Here is Scott Hanselman’s take on it.
Having a small passion for Design Patterns I’ve been playing with the model-view-controller (MVC) pattern for awhile now. Microsoft is working on a MVC framework for ASP.Net. See Scott Guthrie’s post on it here. This looks like a really cool thing and I can’t wait to play with it.
Sometimes I see MVC being very useful for creating an application framework. However, other times I see it being very cumbersome for making simple changes. So, the one caveat I have to the ASP.Net MVC framework is to do some design first and see if it is necessary for your application. For large enterprise applications this will be great. For smaller web applications this may be overkill.
I just found a cool attribute that you can use on many of the ASP.Net 2.0 and above controls. Its the DefaultButton attribute. You can use this on the Form tag to make one default button for the entire page or you can use it in the ASP Panel to make one default button for just that area of the page.
It’s quit simple to use. I had two different areas where users can enter values in a text box. I found myself typing in values and hitting Enter to submit. Well, the Enter key would cause a refresh of the page, but my handlers were not firing. I added a panel around these two areas, set the DefaultButton attribute and bam, it works great now!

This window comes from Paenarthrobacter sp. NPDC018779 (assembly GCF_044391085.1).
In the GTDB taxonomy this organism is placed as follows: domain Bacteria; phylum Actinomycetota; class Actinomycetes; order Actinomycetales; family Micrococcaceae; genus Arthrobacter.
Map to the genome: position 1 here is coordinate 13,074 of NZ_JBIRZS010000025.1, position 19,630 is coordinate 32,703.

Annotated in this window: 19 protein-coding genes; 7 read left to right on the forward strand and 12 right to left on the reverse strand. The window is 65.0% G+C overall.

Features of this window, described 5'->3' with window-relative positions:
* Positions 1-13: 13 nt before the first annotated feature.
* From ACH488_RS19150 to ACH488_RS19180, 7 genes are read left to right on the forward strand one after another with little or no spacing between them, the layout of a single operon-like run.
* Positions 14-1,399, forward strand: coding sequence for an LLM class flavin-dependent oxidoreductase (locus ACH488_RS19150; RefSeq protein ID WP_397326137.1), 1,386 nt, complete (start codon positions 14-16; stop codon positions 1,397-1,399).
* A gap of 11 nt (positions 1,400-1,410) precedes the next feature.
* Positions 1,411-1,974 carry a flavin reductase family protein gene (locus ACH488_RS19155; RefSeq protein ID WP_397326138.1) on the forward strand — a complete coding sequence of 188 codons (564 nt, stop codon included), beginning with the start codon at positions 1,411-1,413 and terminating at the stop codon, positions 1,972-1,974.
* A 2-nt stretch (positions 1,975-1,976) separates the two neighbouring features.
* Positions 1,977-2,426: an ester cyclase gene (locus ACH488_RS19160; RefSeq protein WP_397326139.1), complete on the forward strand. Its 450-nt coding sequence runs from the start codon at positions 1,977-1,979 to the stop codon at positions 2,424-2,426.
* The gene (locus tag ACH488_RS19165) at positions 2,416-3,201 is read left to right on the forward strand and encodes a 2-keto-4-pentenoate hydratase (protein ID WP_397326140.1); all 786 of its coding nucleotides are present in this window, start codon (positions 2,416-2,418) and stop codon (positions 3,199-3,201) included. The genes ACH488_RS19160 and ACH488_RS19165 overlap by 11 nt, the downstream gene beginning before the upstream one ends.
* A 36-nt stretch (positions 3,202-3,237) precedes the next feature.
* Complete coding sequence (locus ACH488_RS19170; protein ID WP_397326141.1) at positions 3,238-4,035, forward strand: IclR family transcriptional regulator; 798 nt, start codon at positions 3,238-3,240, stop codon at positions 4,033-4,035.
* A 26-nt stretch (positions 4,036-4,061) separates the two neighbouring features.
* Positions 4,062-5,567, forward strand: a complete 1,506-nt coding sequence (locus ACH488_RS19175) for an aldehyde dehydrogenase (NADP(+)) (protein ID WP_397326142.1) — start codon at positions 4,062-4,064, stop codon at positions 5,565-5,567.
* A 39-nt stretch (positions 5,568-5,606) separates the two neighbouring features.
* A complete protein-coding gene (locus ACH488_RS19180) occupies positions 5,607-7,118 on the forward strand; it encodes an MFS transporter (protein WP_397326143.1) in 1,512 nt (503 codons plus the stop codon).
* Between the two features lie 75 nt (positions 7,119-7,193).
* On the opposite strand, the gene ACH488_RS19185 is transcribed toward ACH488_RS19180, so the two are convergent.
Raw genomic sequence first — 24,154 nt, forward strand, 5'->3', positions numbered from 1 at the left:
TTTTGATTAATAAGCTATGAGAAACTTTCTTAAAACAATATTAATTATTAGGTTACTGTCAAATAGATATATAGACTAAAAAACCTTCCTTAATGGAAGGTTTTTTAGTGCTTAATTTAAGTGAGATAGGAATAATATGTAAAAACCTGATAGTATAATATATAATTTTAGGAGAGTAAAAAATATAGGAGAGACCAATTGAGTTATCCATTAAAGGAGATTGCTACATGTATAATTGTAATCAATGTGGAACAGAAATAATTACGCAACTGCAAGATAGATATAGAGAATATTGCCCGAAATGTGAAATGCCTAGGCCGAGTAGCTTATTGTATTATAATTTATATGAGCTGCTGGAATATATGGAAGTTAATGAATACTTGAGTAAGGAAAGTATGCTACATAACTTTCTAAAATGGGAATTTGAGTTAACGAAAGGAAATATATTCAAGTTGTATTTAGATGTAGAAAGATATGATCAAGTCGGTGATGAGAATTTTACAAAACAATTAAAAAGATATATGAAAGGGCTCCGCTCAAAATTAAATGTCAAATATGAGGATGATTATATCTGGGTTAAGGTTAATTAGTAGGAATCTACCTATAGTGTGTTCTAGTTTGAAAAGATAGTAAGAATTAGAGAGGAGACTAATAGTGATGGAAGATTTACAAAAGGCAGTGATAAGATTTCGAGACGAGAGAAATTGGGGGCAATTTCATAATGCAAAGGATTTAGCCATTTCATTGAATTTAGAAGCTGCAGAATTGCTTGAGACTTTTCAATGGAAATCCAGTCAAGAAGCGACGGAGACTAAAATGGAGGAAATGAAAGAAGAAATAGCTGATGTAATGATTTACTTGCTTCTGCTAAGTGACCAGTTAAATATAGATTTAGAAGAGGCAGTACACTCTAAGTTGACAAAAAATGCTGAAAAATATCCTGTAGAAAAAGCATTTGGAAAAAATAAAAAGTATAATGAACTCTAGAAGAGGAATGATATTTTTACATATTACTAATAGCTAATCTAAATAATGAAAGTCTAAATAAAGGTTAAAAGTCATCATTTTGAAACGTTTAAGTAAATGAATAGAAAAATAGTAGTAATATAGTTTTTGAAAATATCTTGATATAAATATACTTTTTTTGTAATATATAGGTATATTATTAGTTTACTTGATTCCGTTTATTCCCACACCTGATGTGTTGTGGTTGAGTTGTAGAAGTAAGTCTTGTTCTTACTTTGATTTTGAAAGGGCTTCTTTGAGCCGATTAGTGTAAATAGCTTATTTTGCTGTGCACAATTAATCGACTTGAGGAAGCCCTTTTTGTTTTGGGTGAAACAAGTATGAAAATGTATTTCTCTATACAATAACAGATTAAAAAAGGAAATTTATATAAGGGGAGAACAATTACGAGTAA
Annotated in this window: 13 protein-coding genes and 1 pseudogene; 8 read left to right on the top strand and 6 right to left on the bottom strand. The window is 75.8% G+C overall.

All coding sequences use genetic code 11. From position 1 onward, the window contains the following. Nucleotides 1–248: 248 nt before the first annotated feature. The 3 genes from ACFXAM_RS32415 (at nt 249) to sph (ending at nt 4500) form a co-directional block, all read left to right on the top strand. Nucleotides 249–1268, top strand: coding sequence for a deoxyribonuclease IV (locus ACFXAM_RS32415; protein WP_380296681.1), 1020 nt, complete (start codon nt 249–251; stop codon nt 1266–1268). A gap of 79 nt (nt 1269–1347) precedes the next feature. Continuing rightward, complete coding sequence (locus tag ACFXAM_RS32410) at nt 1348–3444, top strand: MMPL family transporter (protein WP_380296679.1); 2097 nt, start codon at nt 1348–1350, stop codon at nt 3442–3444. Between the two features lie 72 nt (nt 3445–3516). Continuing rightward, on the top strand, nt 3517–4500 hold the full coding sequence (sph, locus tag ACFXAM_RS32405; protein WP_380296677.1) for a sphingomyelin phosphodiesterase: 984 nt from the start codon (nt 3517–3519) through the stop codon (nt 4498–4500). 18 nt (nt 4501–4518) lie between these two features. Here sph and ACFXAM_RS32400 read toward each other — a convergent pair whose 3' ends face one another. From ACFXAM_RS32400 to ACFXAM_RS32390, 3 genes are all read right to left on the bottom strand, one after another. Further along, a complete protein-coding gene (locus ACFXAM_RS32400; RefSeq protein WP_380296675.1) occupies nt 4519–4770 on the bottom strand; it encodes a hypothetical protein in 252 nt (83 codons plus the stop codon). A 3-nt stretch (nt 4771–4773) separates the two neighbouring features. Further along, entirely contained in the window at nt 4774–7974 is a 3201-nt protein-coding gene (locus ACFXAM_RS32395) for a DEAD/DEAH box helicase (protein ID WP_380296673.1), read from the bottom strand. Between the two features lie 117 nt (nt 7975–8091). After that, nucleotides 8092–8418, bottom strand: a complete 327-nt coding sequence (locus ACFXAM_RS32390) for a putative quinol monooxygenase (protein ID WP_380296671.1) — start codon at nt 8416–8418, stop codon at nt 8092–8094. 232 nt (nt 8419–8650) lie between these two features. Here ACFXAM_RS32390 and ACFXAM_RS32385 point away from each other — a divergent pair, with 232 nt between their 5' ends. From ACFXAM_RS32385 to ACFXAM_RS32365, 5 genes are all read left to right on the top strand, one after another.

Here is a link to an article I found on the benefits and draw backs of these two software development philosophies. There were only 228 companies surveyed, but the results are interesting.
My take on this topic is that open source is anything but free once you take into consideration the cost of initial installation and maintenance. However, with all the toolkits, extensions, SDKs, etc. that have to be installed these days to develop with proprietary systems, the gap is closing.
After developing so long on the proprietary side of things I find it hard to make the switch to open source. So, many of the things I take for granted in the proprietary world just aren’t there in open source.